But it's never just family drama with MG books, and indeed, a major crux of this story is the friendship issues that befall Grace, Amy, and Jay. The three friends are a bit of an odd bunch—Grace enjoys playing video games (better than Kyle and his friends, I might add), Amy loves to geek out over K-pop groups, and Jay likes to try out new board games. (All of these interests are quite delightful at times, I might add!) Despite their differences, though, these three have been together for a long time, so when hurtful words are said and the three kids find themselves spiraling into new friend groups (or not), it is an unpleasant time for all. There's some meaningful ideas here about making friends with the popular kids and even being complicit in acts of bullying, and I also liked the message that even if you make the mistake of letting a conflict fester for so long that it seems insurmountable, it's still worth trying to repair things. The friend drama, as well as the rest of the story, comes to life with BonHyung Jeong's delightful art! The style of this book is reminiscent of manga, with big eyes and triangle mouths dropped open in shock, fun little doodles that start off each of the 10 chapters, and little asides that characters say to themselves in smaller font just outside the speech bubbles (one issue: some readers might need glasses to catch these parts!). Combined with some of the fun aspects of this book and its willingness to never take itself too seriously, it reminded me a bit of Awkward by Svetlana Chmakova (though Awkward is absolutely the better book, don't get me wrong), and it could be a great book for younger readers who love the fun art and squee-ing demeanor of manga but maybe aren't ready for some of the bizarre toxic messages I've encountered in some of the manga I've read. (I mean, I love Fruits Basket as much as the next person, but think about it for more than 10 seconds and...wow. Just wow.) One more thing: despite the manga-esque art style, the art is still relatively easy to interpret at a glance (in large part due to the white or fade-to-white backgrounds of the panels), which is why this book garners a relatively high Rating for the Graphic Novel-Averse!
I did have a few minor issues with Kyle's Little Sister, many of which won't be problems for the middle-schoolers who will enjoy this book, but which might be a touch aggravating for those of us who know the general middle-school drama plotlines in MG books. It takes Grace a long time before she is ready to take the initiative and fix her life's problems, and particularly when it meant being somewhat complicit during frequent acts of bullying, I was frustrated that she didn't take action sooner. There is also an issue with her friendship drama where readers know some things before Grace does, and it takes Grace a while to figure out and then confirm these things, even though I knew how that whole aspect would turn out anyway. I also wished the resolution involving Grace's relationship with Kyle was a little bit more solid—there is quite a bit of resolution, but it just wasn't quite as much as I had hoped for. (And what was the deal with Grace reacting to Kyle's rudeness with violent pillow attacks? It's entertaining, sure, but it goes without quite enough reprimanding to make me feel comfortable.) I think in general, I hope this book is the start of a series, because I'd like to spend more time with the fun characters and delightful storytelling style without spending quite so much time on Grace's moping and life struggles. But I will say, although the plotting wasn't perfect, BonHyung Jeong did acknowledge and resolve pretty much all of my frustrations at some point in the story—you never see characters getting away with toxic behavior or negative relationships forever, which I do appreciate.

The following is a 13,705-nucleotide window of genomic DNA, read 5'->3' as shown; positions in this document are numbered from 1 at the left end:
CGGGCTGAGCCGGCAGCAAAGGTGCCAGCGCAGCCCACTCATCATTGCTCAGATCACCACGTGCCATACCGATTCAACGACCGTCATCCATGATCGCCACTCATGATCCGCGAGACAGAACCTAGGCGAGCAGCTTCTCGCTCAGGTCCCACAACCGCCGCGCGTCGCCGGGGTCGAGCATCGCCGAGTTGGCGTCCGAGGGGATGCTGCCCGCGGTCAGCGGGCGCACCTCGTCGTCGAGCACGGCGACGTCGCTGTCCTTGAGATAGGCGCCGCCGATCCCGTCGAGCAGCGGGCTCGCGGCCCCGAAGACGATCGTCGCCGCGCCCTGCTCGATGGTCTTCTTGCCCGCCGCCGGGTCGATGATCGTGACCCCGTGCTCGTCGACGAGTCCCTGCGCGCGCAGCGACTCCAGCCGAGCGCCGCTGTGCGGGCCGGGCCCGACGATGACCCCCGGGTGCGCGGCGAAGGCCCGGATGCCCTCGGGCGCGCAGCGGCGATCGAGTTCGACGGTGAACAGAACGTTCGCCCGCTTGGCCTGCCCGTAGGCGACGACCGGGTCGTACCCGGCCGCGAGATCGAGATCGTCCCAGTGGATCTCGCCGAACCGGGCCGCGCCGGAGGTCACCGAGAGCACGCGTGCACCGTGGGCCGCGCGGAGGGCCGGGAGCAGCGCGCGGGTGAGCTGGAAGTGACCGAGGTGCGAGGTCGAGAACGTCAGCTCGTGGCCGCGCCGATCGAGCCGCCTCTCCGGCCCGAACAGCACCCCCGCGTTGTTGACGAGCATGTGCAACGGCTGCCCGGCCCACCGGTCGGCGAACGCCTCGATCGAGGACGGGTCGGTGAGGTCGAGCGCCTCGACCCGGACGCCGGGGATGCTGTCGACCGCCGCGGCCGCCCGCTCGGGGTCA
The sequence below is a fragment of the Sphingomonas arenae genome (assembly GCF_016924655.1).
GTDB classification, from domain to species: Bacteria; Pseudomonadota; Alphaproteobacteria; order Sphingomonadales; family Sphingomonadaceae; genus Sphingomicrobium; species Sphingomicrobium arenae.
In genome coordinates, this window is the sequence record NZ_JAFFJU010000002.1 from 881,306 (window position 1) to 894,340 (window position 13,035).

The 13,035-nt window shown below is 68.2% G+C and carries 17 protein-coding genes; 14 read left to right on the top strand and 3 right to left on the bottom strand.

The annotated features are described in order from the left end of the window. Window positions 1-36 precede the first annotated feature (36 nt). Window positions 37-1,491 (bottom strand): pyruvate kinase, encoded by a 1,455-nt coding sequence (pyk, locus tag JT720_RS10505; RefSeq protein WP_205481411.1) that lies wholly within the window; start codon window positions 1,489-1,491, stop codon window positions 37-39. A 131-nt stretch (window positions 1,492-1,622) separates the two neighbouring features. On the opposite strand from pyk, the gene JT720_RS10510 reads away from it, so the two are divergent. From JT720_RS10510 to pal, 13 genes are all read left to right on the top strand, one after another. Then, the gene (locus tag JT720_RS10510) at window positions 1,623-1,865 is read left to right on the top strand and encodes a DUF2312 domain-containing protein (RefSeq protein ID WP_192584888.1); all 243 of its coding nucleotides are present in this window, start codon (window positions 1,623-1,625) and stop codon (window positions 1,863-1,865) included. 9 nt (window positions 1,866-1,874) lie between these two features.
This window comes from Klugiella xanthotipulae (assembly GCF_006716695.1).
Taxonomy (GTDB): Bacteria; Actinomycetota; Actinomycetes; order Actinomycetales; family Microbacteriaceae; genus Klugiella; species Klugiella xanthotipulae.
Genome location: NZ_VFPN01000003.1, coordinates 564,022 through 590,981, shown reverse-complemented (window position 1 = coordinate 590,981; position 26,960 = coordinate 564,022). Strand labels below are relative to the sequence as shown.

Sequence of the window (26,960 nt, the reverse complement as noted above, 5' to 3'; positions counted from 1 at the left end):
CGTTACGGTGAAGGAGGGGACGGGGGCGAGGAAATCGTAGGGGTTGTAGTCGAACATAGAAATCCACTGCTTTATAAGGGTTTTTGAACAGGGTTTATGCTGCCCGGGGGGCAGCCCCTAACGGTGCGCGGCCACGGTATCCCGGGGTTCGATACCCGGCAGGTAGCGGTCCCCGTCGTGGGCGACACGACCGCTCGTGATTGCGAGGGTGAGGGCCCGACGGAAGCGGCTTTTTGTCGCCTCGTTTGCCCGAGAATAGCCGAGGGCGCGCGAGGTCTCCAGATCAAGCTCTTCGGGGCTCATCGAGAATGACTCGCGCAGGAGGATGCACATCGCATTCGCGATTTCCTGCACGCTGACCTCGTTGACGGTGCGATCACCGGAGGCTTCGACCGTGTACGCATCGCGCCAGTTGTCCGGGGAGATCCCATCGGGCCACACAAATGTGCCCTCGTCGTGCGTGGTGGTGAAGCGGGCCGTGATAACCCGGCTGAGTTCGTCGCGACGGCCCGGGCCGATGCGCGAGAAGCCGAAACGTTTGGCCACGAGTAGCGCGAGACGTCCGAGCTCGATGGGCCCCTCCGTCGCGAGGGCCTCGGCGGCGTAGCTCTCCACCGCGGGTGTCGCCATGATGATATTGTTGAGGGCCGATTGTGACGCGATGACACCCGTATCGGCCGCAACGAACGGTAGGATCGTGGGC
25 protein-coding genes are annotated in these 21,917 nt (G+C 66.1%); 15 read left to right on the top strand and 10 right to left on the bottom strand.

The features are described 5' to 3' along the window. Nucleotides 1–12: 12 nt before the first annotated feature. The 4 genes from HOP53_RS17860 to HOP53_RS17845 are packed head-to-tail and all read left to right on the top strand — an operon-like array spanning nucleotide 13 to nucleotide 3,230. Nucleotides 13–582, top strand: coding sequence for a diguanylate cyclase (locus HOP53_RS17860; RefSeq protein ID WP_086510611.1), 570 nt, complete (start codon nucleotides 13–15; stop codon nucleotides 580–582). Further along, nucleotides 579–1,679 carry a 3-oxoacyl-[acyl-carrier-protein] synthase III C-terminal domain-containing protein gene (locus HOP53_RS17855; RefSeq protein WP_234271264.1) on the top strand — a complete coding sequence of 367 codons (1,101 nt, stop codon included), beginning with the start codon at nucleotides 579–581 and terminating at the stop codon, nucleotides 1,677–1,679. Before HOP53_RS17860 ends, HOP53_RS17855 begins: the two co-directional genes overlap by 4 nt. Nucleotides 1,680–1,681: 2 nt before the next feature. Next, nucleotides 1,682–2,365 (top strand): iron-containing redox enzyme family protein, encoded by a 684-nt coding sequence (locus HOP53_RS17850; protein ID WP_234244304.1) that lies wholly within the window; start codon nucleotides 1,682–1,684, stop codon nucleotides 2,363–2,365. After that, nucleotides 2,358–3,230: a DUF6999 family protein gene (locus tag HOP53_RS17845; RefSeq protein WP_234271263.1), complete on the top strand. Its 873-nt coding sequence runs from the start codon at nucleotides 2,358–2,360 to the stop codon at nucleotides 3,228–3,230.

Kyle's Little Sister isn't perfect, and the delightful aspects of this story left me wanting more than what this book ended up offering. But ultimately, this is a fun and wholesome read that kids will relate to in some surprisingly valuable ways, and if this is the start of a series, as I hope it is, then I look forward to seeing this fun cast of siblings and friends again in more meaningful, entertaining adventures!
My rating is: Pretty good!
My rating for the graphic novel-averse is: 3!